As devices became more ubiquitous — PDAs, cellphones, laptops, and the like — we became accustomed to always-on accessibility. Take a router, for example. When it works, it works well. However, once it fails or becomes corrupt, the entire contract is broken. Network problems are particularly insidious because they are all ethereal. If you’re a skilled network admin, the problem is easy to fix with some command line tools. If you’re not, you’re stuck. You can’t go back to the familiar set-up screens you’re used to, you can’t get onto the Internet for help, and all you have for feedback are colorful lights. The router is a “living thing,” helpful and useful, until it becomes a brick.

This same concept applies to phones and other devices. What excites people about the iPhone is that they expect it to follow the same superior UI design as OS X and the iPod. The iPod, as evidenced by multiple stories about how the “shuffle” function seems to “know” its owners, is well within that uncanny valley. When it fails, people throw it away. It does not seem to be something mere mortals can fix simply because it is almost seamless and the software cleverly hides the nasty business of file logistics. It just works and anything that doesn’t look like an iPod, at this point, is completely alien. Say what you want about your hot Creative or iRiver player. Market share rules the roost here. This concept is always why it’s so hard for iPod users to accept drag-and-drop MP3 players and why the Zune created an entirely new desktop application. The iPod uses iTunes. Duh! Anything else is gross and primitive.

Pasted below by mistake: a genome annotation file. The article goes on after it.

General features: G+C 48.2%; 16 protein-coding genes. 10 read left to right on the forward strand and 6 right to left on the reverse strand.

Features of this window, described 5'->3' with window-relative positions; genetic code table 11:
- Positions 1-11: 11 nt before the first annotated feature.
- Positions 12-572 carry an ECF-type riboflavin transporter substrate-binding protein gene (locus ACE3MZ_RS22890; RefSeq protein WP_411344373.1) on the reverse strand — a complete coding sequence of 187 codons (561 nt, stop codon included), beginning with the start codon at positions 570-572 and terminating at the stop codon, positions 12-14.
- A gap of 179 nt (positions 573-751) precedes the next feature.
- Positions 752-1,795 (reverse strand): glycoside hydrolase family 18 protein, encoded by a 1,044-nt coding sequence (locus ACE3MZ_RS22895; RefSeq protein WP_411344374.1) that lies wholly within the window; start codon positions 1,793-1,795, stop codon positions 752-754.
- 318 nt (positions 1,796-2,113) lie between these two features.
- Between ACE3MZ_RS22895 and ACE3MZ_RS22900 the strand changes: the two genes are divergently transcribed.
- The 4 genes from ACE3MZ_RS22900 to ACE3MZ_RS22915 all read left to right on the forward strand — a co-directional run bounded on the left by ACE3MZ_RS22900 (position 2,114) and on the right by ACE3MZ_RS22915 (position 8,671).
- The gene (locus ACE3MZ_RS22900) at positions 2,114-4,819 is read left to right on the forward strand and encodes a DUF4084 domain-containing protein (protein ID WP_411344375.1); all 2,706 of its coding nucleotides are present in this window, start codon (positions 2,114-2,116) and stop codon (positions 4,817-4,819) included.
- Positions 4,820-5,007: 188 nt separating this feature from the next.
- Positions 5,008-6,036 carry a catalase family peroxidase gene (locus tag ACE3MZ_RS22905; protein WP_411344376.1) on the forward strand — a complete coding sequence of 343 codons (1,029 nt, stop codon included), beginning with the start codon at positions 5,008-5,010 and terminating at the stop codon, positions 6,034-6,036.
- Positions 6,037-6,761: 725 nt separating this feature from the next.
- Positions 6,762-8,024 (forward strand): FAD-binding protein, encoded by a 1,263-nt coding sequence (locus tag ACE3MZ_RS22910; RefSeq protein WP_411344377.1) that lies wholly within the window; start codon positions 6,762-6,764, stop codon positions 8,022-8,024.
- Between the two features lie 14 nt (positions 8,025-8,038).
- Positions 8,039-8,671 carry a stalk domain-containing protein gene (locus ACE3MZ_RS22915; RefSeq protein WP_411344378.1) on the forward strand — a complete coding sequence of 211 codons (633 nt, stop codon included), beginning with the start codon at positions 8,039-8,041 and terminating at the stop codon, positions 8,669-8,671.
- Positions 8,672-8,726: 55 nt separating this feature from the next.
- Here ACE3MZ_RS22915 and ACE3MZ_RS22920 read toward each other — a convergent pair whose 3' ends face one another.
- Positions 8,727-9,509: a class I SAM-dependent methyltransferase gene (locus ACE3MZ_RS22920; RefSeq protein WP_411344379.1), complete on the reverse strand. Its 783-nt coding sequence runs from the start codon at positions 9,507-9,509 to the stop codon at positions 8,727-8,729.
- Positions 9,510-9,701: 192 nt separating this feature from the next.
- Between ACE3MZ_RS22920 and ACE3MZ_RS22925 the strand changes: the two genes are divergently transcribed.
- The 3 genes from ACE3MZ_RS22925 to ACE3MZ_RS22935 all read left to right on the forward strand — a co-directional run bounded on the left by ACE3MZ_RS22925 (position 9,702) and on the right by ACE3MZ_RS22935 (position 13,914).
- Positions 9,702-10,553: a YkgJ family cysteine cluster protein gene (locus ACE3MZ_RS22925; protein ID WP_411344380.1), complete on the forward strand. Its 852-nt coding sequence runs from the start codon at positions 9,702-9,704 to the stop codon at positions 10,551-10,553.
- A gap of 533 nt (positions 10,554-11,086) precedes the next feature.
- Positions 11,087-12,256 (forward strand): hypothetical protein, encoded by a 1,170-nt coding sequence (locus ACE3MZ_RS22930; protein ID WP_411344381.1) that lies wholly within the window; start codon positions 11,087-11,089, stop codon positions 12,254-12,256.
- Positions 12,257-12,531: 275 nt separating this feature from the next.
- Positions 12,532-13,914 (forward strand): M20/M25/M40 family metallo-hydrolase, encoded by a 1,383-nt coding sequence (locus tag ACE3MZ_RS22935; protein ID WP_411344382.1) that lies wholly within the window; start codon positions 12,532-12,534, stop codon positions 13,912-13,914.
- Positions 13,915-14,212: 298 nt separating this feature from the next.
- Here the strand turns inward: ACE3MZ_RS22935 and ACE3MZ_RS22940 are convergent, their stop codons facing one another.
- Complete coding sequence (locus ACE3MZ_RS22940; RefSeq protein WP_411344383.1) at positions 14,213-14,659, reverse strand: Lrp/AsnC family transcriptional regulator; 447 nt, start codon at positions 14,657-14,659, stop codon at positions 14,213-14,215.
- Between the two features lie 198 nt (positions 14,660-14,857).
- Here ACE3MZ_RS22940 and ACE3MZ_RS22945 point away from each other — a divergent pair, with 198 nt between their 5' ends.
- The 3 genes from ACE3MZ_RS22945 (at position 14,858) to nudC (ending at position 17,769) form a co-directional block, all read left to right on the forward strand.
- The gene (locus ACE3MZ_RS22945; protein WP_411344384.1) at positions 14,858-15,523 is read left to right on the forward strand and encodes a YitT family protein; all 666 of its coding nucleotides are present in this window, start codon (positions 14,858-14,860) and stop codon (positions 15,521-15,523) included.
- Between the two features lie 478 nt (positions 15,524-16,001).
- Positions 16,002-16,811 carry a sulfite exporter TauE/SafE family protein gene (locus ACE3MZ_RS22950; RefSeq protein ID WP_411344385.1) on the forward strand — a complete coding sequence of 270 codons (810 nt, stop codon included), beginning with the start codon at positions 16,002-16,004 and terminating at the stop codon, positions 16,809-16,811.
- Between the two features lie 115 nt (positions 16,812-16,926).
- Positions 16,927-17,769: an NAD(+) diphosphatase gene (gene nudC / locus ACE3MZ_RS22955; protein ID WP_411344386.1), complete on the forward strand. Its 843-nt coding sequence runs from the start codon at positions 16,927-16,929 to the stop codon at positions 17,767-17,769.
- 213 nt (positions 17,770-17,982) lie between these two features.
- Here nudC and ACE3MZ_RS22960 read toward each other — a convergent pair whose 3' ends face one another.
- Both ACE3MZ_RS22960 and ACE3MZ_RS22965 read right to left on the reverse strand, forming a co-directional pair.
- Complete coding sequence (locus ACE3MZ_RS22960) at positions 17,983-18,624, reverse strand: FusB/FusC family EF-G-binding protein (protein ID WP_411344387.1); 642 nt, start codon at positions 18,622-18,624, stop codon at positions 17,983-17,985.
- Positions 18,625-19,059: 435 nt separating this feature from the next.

So what is my advice to manufacturers? Fail gracefully. Create products that people are comfortable with and don’t listen to marketing when they tell you to put a “BUY RINGTONES” button on your latest phone or free trial software on a new device. Free trial software is way outside of our expectations. When I open a box, I expect everything on the device to be mine. It shouldn’t belong to someone else until I pay even more for that functionality. Mossberg was right. People notice, and hate, trial software.

I almost constantly harp on my love of Danger’s Sidekick operating system, but it’s a perfect example or something within our expected contextual parameters. Why is it popular? It does exactly what it was advertised to, tells you when the memory is full or something went wrong and fails gracefully, and is designed to the exacting specifications of its target audience. I type in my logins, wait a second, and I’ve got email and AIM. I need some software? There’s a little download catalog right inside the device. I want to play a game? There’s one in there, it’s free, and it’s pretty good. Don’t piss me off with two levels of Bejeweled and make me pay $10 for the privilege of buying 10 more.

I think the Ocean can enter this space, but even the Ocean has jarring incongruities that, to my eye, were a bit off-putting. That is not to say it’s a bad phone — or anything is categorically bad in the gadget-o-scape — but expectations are dangerous stuff.

I feel like this rant has gone off topic, somewhat, but it’s something I’ve been thinking about these past few weeks. My expectations — as someone who sees a lot of tech without having to go to a store or pay for it — are much different than the someone who saves up a few hundred bucks for that great new phone and, in a sense, fetishizes it due to that process. Things that are hard to get — from precious stones to Wiis — gain value and prominence because of their scarcity. However, that does not mean that devices can be all marketing and no meat. If the device I buy doesn’t match my almost universal notion of that device’s capabilities and limitations in a particular context, I’ll fire up eBay, sell it, and tell my friends and neighbors to stay far away.